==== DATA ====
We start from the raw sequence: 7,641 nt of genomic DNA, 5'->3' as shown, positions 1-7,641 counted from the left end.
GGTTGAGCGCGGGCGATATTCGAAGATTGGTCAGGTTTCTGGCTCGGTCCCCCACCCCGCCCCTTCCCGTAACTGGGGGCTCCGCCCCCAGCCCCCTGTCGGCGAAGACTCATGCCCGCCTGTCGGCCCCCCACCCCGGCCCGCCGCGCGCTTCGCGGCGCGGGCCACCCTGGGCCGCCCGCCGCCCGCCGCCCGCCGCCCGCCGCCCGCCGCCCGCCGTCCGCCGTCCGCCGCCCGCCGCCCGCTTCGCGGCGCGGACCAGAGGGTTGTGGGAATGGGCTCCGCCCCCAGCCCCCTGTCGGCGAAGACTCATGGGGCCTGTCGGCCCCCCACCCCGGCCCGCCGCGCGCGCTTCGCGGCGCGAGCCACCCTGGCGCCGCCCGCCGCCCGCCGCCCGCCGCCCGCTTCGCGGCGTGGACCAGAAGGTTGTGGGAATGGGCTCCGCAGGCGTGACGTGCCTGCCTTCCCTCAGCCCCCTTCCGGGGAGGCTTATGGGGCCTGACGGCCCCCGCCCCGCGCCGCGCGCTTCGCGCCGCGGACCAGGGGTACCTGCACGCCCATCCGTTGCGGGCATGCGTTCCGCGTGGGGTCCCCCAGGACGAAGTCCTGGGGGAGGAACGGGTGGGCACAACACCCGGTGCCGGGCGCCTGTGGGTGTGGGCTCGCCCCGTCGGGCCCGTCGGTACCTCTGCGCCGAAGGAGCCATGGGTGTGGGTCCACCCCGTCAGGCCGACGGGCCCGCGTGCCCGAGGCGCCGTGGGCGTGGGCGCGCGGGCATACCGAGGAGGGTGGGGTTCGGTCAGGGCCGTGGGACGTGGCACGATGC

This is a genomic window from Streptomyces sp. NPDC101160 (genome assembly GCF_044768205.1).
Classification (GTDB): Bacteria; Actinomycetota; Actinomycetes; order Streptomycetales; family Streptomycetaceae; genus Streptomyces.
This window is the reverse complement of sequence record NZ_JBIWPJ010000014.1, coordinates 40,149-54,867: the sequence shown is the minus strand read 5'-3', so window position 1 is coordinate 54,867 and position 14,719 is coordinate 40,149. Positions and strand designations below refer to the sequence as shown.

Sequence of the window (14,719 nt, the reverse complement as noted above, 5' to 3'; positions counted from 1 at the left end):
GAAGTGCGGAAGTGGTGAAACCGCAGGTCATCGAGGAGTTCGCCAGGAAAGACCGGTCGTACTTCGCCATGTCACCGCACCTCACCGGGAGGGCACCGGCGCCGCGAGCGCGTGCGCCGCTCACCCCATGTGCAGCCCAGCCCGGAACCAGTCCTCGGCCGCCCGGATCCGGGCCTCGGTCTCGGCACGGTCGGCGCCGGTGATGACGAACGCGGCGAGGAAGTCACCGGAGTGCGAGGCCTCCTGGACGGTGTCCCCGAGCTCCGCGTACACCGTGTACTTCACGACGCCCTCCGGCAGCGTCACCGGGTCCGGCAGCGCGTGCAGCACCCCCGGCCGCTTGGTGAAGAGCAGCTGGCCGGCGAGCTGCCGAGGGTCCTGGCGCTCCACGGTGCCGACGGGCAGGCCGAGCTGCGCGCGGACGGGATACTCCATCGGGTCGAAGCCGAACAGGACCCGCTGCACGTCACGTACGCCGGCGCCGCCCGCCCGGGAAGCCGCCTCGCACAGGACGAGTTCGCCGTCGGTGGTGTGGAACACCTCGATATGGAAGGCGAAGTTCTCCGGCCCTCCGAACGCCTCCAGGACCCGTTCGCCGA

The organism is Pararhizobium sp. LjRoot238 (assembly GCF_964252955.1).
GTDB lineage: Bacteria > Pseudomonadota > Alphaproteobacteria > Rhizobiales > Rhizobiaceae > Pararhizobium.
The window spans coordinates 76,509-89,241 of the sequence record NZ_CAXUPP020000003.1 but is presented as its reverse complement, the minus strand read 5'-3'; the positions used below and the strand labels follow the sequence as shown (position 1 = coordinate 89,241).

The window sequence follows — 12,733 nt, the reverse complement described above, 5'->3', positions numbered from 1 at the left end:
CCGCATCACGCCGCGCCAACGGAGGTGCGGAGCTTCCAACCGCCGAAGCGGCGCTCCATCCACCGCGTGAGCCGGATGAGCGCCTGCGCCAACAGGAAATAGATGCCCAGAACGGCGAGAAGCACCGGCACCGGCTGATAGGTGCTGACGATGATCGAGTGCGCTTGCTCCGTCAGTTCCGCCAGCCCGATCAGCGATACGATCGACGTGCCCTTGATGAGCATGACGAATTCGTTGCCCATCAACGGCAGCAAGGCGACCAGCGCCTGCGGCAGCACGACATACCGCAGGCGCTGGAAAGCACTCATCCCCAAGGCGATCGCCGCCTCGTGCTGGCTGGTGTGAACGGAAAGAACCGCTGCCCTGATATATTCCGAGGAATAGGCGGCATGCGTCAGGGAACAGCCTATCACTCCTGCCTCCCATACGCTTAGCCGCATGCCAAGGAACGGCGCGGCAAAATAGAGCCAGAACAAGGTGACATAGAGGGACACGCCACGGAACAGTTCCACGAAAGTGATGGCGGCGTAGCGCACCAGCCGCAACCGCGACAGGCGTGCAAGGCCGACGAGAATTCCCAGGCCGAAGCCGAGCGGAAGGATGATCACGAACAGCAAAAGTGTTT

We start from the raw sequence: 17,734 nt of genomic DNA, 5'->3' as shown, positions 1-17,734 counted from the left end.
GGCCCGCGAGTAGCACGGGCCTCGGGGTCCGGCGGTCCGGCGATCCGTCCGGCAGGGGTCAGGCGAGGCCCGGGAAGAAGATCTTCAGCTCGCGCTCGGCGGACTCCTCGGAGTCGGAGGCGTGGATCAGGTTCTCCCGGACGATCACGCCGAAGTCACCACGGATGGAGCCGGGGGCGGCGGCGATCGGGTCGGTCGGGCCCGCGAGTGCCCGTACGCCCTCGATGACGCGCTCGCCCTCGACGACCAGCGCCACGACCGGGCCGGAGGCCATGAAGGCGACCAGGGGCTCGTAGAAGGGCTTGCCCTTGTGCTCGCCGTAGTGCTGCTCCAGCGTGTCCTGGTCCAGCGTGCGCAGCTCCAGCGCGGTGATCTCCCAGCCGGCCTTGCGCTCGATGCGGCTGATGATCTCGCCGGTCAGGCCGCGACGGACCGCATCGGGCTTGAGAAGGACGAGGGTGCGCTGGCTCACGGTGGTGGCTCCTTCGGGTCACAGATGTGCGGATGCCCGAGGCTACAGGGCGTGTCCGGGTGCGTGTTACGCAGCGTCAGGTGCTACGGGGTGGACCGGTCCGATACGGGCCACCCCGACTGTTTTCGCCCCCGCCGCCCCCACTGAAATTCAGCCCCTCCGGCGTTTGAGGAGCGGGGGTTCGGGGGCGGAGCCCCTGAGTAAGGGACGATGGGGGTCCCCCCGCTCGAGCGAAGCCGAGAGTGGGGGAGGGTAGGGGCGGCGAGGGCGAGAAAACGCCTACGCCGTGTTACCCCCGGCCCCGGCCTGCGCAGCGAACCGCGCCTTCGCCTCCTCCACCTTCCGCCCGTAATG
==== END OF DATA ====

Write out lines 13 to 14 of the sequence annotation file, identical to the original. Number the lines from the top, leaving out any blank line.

We start from the raw sequence: 17,734 nt of genomic DNA, 5'->3' as shown, positions 1-17,734 counted from the left end.
GGCCCGCGAGTAGCACGGGCCTCGGGGTCCGGCGGTCCGGCGATCCGTCCGGCAGGGGTCAGGCGAGGCCCGGGAAGAAGATCTTCAGCTCGCGCTCGGCGGACTCCTCGGAGTCGGAGGCGTGGATCAGGTTCTCCCGGACGATCACGCCGAAGTCACCACGGATGGAGCCGGGGGCGGCGGCGATCGGGTCGGTCGGGCCCGCGAGTGCCCGTACGCCCTCGATGACGCGCTCGCCCTCGACGACCAGCGCCACGACCGGGCCGGAGGCCATGAAGGCGACCAGGGGCTCGTAGAAGGGCTTGCCCTTGTGCTCGCCGTAGTGCTGCTCCAGCGTGTCCTGGTCCAGCGTGCGCAGCTCCAGCGCGGTGATCTCCCAGCCGGCCTTGCGCTCGATGCGGCTGATGATCTCGCCGGTCAGGCCGCGACGGACCGCATCGGGCTTGAGAAGGACGAGGGTGCGCTGGCTCACGGTGGTGGCTCCTTCGGGTCACAGATGTGCGGATGCCCGAGGCTACAGGGCGTGTCCGGGTGCGTGTTACGCAGCGTCAGGTGCTACGGGGTGGACCGGTCCGATACGGGCCACCCCGACTGTTTTCGCCCCCGCCGCCCCCACTGAAATTCAGCCCCTCCGGCGTTTGAGGAGCGGGGGTTCGGGGGCGGAGCCCCTGAGTAAGGGACGATGGGGGTCCCCCCGCTCGAGCGAAGCCGAGAGTGGGGGAGGGTAGGGGCGGCGAGGGCGAGAAAACGCCTACGCCGTGTTACCCCCGGCCCCGGCCTGCGCAGCGAACCGCGCCTTCGCCTCCTCCACCTTCCGCCCGTAATG